GSA Annual Meeting in Seattle, Washington, USA - 2017

Paper No. 119-9
Presentation Time: 10:45 AM


DAVE, Kanchi, Departments of Earth, Atmospheric, and Ocean Sciences, University of British Columbia, Vancouver, 2020 – 2207 Main Mall, Vancouver, BC V6T 1Z4, THOMPSON, Katharine J., Microbiology & Immunology, University of British Columbia, 2455-2350 Health Sciences Mall, Vancouver, BC V6T 1Z3, Canada and CROWE, Sean A., Microbiology & Immunology, and Earth Ocean & Atmospheric Sciences, University of British Columbia, 2457-2350 Health Sciences Mall, Life Sciences Center, Vancouver, BC V6T 1Z3, Canada,

Photosynthetic iron oxidizers (photoferrotrophs) likely dominated the early Earth’s iron-rich oceans where they would have fuelled the early biosphere by providing energy to drive microbial growth and evolution. Photoferrotrophic activity, however, is rare in modern environments, leaving models for early life and ecology untested. Modern analogues like the stratified, iron-rich (ferruginous) Malili lake system, Indonesia and of Kabuno Bay, Democratic Republic of Congo are revealing the ecological interactions that underpin biogeochemical cycling in such environments. Current studies indicate that photoferrotrophs act as primary producers in these lakes, supplying carbon to heterotrophic microbial communities including iron reducers and methanogens, while producing Fe(III) as a by-product of their growth. Notably, some of the biomass produced through photoferrotrophy in these environments ends up fuelling methanogenesis in lieu of Fe(III) reduction. We have therefore conducted a suite of laboratory experiments to determine how biomass generated through photoferrotrophy is ultimately broken down into substrates that fuel microbial Fe(III) reduction and methanogenesis. Our overall objective is to assess how organic matter hydrolysis and fermentation might control the channelling of reductants sourced from photosynthetic biomass between Fe(III) reduction and methanogenesis. This new information on the biological controls on methane production, iron reduction, and the microbial interactions responsible for both metabolisms will help constrain models of banded iron formation deposition and the composition and evolution of Earth’s early atmosphere.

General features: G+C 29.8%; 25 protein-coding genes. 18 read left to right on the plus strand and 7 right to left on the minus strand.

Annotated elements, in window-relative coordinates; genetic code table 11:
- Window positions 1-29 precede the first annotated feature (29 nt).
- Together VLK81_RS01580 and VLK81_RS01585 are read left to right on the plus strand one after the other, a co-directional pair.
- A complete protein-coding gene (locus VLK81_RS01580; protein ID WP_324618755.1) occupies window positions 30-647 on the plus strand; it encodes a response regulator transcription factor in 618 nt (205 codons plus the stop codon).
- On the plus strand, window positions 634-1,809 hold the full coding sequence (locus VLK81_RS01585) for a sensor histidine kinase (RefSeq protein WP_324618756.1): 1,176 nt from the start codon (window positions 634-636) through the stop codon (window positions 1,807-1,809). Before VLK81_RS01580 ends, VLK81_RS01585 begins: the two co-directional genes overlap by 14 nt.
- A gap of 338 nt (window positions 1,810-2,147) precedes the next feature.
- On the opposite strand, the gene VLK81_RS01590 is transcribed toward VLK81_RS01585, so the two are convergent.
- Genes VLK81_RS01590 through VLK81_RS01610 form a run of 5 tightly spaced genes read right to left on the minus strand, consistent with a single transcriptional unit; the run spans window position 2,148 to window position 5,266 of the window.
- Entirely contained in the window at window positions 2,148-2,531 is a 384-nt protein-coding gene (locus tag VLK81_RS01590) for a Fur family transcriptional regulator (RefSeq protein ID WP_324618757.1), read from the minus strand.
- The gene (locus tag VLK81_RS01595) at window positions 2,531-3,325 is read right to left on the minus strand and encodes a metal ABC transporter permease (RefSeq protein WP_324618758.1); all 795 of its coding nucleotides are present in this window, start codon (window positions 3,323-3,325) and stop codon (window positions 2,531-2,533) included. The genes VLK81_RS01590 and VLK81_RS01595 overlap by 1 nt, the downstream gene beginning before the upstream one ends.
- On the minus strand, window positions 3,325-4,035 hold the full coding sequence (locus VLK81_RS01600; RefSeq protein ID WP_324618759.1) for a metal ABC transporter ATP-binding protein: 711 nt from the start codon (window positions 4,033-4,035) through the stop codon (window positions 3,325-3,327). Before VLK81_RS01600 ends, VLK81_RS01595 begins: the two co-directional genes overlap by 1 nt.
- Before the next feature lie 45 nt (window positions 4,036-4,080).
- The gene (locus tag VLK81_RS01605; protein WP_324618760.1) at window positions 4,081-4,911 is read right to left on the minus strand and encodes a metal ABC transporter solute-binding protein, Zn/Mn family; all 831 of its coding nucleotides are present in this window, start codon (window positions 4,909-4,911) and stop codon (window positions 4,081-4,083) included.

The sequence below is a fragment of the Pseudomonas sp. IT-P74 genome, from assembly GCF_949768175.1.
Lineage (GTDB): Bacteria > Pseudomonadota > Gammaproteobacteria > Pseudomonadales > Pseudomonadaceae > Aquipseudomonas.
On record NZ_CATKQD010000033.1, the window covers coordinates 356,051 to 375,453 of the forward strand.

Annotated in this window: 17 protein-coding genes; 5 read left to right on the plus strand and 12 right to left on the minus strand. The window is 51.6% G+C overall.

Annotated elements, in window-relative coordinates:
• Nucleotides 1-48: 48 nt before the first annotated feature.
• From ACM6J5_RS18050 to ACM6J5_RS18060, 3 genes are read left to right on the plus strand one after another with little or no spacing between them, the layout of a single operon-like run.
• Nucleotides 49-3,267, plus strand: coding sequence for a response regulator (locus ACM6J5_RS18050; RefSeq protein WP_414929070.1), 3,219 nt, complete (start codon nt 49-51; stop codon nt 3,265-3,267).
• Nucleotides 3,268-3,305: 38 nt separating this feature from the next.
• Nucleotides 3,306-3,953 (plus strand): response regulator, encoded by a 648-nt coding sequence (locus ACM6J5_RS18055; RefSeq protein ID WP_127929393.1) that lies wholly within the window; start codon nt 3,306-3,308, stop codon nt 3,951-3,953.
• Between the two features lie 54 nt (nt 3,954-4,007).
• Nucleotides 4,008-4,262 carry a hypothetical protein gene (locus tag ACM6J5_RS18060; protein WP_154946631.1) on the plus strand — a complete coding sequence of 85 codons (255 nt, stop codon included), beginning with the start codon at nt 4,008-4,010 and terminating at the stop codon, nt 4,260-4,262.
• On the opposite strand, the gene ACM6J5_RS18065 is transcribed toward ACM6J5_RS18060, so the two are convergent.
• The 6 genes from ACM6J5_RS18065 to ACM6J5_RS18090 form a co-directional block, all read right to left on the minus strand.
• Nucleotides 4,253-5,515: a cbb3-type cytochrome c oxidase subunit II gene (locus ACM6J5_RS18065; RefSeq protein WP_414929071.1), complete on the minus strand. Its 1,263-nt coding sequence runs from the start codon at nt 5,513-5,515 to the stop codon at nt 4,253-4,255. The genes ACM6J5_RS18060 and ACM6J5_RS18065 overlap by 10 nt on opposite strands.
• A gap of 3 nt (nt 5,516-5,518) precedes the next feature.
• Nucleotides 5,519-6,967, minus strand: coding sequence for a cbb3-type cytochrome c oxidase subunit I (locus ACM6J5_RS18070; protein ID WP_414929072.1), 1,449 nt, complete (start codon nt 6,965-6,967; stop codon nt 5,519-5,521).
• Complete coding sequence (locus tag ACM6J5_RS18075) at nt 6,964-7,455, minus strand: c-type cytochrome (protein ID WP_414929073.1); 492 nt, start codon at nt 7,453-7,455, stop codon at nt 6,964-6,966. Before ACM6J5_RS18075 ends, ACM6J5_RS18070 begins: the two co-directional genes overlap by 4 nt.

• Kdave_Biomass_Degradation_Under_Ferruginous_Conditions.pdf (995.2 kB)